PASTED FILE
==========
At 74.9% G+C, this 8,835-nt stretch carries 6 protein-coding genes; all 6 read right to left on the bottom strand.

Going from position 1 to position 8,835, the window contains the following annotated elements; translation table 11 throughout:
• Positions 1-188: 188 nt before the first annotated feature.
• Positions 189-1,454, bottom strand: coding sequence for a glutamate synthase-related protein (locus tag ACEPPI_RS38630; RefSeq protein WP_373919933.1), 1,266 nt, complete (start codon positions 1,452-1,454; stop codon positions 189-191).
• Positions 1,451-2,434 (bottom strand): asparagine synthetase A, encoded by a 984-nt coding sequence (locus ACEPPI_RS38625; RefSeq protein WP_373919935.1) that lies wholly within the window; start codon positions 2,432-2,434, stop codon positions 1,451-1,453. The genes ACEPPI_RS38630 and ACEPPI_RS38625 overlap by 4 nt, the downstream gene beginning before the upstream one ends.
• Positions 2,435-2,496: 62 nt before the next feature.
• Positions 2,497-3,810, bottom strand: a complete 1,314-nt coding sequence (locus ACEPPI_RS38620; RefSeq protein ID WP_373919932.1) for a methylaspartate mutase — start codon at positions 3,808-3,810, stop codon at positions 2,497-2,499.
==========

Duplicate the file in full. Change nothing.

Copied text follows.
At 74.9% G+C, this 8,835-nt stretch carries 6 protein-coding genes; all 6 read right to left on the bottom strand.

Going from position 1 to position 8,835, the window contains the following annotated elements; translation table 11 throughout:
• Positions 1-188: 188 nt before the first annotated feature.
• Positions 189-1,454, bottom strand: coding sequence for a glutamate synthase-related protein (locus tag ACEPPI_RS38630; RefSeq protein WP_373919933.1), 1,266 nt, complete (start codon positions 1,452-1,454; stop codon positions 189-191).
• Positions 1,451-2,434 (bottom strand): asparagine synthetase A, encoded by a 984-nt coding sequence (locus ACEPPI_RS38625; RefSeq protein WP_373919935.1) that lies wholly within the window; start codon positions 2,432-2,434, stop codon positions 1,451-1,453. The genes ACEPPI_RS38630 and ACEPPI_RS38625 overlap by 4 nt, the downstream gene beginning before the upstream one ends.
• Positions 2,435-2,496: 62 nt before the next feature.
• Positions 2,497-3,810, bottom strand: a complete 1,314-nt coding sequence (locus ACEPPI_RS38620; RefSeq protein ID WP_373919932.1) for a methylaspartate mutase — start codon at positions 3,808-3,810, stop codon at positions 2,497-2,499.